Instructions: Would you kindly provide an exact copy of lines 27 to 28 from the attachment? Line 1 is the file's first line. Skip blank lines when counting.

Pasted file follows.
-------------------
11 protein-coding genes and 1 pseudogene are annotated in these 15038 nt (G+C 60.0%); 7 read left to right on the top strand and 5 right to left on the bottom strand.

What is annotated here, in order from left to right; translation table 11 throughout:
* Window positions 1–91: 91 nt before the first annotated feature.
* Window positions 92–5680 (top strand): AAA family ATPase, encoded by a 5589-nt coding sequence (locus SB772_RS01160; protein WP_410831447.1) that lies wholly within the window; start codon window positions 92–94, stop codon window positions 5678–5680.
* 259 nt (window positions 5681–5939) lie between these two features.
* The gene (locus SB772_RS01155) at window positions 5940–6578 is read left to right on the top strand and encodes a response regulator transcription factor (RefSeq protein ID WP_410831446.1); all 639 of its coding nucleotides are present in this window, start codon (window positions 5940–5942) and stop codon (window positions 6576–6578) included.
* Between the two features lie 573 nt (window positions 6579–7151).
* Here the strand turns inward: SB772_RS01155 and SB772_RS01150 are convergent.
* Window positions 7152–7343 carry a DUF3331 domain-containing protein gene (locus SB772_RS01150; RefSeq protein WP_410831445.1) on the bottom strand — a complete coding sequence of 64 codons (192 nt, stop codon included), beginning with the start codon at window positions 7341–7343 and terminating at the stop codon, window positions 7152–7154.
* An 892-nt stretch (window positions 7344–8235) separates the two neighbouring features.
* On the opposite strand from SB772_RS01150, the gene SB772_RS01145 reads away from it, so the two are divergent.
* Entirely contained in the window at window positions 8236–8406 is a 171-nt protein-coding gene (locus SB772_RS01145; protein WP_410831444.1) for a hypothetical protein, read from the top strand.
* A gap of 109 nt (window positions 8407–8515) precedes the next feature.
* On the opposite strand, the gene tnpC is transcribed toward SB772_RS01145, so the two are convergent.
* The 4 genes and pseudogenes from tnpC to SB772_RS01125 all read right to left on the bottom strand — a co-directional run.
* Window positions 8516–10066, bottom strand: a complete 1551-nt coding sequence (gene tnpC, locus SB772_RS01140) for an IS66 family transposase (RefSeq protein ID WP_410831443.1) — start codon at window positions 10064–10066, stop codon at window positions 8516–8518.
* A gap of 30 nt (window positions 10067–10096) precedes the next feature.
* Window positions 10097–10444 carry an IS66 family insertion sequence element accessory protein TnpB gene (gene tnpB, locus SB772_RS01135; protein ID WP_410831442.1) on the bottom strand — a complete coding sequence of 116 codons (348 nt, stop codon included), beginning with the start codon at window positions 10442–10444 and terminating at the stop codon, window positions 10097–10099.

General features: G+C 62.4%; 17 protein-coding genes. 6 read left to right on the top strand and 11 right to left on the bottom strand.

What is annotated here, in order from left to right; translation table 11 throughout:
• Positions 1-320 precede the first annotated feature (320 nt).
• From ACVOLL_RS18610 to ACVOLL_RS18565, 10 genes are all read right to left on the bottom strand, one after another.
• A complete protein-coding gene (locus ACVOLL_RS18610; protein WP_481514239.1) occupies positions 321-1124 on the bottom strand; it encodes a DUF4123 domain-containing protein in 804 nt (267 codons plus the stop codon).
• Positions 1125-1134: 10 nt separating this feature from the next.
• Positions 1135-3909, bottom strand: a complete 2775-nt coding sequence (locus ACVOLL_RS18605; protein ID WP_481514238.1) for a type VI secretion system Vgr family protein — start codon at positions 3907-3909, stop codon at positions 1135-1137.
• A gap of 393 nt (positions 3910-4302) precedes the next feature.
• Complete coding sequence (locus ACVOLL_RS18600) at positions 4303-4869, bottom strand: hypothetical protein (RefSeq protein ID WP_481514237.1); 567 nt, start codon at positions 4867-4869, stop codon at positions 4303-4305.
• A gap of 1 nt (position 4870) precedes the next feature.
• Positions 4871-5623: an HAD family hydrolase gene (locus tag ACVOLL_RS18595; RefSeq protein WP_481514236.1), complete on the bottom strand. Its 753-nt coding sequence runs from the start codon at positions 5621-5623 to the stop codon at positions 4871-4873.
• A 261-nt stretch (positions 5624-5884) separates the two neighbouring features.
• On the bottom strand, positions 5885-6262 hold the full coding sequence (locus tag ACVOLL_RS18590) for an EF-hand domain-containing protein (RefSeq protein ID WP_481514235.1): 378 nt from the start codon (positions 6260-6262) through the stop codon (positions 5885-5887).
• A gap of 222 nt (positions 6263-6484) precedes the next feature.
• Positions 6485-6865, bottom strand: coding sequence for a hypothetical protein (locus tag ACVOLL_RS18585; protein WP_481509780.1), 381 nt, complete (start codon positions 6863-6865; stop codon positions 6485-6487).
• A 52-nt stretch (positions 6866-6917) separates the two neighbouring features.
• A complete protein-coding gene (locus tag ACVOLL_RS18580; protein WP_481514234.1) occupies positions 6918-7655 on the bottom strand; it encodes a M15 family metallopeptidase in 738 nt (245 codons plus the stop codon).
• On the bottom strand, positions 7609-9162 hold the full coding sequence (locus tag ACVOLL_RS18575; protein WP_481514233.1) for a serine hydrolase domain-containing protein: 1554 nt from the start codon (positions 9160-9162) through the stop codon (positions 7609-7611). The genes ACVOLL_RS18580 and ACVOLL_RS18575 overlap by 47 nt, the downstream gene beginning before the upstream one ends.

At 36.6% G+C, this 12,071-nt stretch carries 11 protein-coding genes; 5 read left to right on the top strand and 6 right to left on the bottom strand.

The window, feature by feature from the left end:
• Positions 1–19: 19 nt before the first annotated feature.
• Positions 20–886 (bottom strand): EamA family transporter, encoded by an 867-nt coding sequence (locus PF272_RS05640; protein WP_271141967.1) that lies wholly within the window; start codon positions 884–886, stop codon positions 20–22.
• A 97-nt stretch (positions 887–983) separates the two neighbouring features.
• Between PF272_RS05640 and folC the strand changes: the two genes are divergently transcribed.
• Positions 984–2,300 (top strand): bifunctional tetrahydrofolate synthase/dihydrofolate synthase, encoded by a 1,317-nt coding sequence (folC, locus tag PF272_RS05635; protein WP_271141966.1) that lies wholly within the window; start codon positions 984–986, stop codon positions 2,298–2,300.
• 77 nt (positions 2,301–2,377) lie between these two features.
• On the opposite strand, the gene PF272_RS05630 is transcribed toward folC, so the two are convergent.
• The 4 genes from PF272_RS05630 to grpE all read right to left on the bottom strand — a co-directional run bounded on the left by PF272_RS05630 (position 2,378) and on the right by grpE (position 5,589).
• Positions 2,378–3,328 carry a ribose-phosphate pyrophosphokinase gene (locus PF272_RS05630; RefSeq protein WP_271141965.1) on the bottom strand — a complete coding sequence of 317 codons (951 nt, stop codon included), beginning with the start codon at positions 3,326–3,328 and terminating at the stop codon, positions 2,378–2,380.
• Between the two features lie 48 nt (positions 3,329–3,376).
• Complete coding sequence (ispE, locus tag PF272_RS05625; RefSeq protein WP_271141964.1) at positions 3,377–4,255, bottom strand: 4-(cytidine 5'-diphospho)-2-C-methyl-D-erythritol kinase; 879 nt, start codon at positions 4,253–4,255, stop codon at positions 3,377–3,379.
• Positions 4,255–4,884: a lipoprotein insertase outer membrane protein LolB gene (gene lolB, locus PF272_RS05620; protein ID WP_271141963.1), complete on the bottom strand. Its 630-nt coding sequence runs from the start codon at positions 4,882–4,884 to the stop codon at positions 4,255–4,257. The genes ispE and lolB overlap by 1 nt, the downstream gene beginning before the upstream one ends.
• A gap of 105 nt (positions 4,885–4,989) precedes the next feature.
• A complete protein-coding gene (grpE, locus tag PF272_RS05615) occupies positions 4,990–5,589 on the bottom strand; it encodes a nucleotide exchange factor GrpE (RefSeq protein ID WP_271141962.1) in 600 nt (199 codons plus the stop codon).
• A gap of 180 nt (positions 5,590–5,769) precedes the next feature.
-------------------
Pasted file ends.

• Complete coding sequence (locus ACVOLL_RS18600) at positions 4303-4869, bottom strand: hypothetical protein (RefSeq protein ID WP_481514237.1); 567 nt, start codon at positions 4867-4869, stop codon at positions 4303-4305.
• A gap of 1 nt (position 4870) precedes the next feature.